The system seems about as responsive as the x86 desktop I've been using. I'll be checking whether the Plots package installed correctly next.

dbrion06
Posts: 476
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Re: Julia the Language

Fri Oct 02, 2020 2:15 pm

Well, thanks to your Makefile.user, julia (seems very interesting) could run on my RPi with about (I am 5% slower, maybe more tasks) the same timings.

ejolson
Posts: 7476
Joined: Tue Mar 18, 2014 11:47 am

Re: Julia the Language

Sat Mar 27, 2021 4:13 am

It seems I'm not having as much luck compiling the official 1.6.0 release of Julia as the development version described above.

viewtopic.php?p=1732534#p1732534

After some time I get the message

Code: Select all

    JULIA usr/lib/julia/corecompiler.ji
Segmentation fault
in my build output. This is on an 8GB Pi so I don't think I'm running out of RAM. I've tried the same
options as above and also adding

USE_BINARYBUILDER := 0

to the Make.user file. The build always stops in the same place.

It seems 32-bit ARM is still a user-supported platform for Julia, so I'm posting here, in case anyone here has been tracking the development and knows how to build the latest release. As the 1.6.x series may be the next long-term supported version and Julia is a good language for teaching numerical computation, I'd like to get this problem resolved.

ejolson
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Joined: Tue Mar 18, 2014 11:47 am

Re: Julia the Language

Thu Apr 01, 2021 5:24 pm

ejolson wrote:
Sat Mar 27, 2021 4:13 am
It seems I'm not having as much luck compiling the official 1.6.0 release of Julia as the development version described above.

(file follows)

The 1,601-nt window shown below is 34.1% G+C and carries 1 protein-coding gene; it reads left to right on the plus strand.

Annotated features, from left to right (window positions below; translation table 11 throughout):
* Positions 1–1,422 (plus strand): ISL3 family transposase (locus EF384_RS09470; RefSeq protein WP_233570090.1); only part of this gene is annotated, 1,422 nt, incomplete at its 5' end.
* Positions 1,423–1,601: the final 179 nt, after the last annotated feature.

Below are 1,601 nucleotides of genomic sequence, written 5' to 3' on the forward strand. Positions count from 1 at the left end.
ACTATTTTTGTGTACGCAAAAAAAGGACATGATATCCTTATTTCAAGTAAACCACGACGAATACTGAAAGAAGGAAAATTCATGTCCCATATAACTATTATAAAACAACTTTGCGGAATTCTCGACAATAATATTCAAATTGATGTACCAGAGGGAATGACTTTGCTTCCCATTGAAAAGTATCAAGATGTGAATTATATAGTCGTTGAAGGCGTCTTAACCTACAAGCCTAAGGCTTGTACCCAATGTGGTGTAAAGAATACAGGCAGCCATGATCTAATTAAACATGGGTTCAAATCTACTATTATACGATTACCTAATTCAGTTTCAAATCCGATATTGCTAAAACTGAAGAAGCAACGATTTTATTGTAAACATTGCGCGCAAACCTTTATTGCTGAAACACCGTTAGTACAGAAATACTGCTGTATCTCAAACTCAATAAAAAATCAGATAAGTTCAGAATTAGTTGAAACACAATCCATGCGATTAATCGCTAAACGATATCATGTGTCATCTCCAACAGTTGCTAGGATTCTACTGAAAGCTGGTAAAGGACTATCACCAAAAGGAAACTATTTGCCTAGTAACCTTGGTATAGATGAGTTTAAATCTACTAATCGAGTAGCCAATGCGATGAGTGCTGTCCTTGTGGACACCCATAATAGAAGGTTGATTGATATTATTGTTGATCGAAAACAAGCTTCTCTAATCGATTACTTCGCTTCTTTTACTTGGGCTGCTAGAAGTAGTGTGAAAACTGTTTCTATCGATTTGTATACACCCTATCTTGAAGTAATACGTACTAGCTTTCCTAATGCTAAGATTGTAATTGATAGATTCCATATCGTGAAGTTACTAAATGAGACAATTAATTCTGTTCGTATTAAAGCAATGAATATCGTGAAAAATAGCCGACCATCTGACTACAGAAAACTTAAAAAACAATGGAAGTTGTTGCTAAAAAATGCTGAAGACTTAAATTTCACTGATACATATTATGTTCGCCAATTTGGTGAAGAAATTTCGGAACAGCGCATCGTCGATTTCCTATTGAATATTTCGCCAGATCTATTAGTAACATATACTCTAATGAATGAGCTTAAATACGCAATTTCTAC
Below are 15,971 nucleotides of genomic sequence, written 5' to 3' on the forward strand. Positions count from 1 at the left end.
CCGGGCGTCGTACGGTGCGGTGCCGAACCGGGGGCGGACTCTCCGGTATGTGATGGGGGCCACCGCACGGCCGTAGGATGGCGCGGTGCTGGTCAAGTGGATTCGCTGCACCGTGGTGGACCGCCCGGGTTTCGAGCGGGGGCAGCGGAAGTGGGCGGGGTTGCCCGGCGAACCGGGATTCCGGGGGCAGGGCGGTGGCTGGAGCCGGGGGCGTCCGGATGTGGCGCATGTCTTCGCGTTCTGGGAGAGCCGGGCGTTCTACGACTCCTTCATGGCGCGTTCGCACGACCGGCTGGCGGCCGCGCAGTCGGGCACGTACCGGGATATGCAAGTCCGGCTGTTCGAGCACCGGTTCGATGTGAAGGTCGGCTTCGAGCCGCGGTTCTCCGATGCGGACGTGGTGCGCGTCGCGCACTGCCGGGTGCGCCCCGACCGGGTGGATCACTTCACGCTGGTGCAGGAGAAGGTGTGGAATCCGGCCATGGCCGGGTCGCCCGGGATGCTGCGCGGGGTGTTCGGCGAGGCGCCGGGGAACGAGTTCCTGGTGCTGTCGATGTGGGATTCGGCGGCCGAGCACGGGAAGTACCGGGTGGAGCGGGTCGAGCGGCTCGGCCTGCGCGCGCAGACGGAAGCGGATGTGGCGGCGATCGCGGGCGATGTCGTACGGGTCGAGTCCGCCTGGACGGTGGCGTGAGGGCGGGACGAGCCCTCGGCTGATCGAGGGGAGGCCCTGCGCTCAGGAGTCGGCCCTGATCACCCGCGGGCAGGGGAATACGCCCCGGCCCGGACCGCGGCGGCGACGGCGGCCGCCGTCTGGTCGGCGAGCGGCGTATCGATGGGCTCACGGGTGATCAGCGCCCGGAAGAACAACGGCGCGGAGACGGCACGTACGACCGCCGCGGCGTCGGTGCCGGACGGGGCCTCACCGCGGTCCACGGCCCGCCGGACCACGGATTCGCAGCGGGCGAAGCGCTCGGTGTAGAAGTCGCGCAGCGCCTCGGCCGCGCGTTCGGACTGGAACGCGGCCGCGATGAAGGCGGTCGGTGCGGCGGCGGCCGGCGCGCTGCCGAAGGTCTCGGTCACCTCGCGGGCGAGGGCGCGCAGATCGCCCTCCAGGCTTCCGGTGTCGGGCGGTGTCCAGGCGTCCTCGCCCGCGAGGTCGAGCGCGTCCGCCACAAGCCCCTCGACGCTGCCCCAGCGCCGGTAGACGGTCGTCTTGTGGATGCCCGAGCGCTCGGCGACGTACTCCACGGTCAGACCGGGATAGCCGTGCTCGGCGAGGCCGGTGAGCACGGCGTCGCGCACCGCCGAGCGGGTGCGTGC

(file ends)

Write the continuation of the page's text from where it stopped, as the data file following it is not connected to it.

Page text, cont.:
viewtopic.php?p=1732534#p1732534

After some time I get the message

Code: Select all

    JULIA usr/lib/julia/corecompiler.ji
Segmentation fault
in my build output. This is on an 8GB Pi so I don't think I'm running out of RAM. I've tried the same
options as above and also adding

USE_BINARYBUILDER := 0

to the Make.user file. The build always stops in the same place.

It seems 32-bit ARM is still a user-supported platform for Julia, so I'm posting here, in case anyone here has been tracking the development and knows how to build the latest release. As the 1.6.x series may be the next long-term supported version and Julia is a good language for teaching numerical computation, I'd like to get this problem resolved.
I still have no luck--even less trying to compile it as ARMv6 for the Pi Zero. Unfortunately, a web search for Julia on the Raspberry Pi seem to rank this thread as either 1 or 2, the other being the 2017 blog post

https://www.raspberrypi.org/blog/julia- ... pberry-pi/

There is also

https://juliaberry.github.io/

however, all it does is point to the download page

https://julialang.org/downloads/

which has been conspicuously missing a 32-bit ARM binary for at least a year.

My understanding is that Julia is becoming popular in machine learning and scientific computation. My experience is that it combines a Python-like interactive REPL, the speed of just-in-time compilation and simple vector notation along with linkages into a large collection of well-established subroutine libraries.

Although the interactive execution environment takes some time to warm up, once it's running it is very responsive on the Raspberry Pi. I've tried it in my teaching and it seems to work well for students who have had minimal prior programming experience without forcing them to perform every task using an external library. In particular. they can implement their own algorithms without being restricted to scripting libraries written by someone else without the trouble of coding anything in Fortran or C.

Right now 32-bit ARM is a Tier 3 unsupported platform. which means
julialang.org wrote: Julia may or may not build. If it does, it is unlikely to pass tests. Binaries may be available in some cases. When they are, they should be considered experimental. Ongoing support is dependent on community efforts.
it would appear that community involvement is necessary to get it running at all. Even better would be if the Raspberry Pi Foundation were to realize the educational benefit of Julia running well on affordable single-board computers such as the Pi and somehow sponsor the upstream development for 32-bit ARM. Since earlier development versions of 1.6.0 worked, it would seem getting the stable release working should be fairly easy.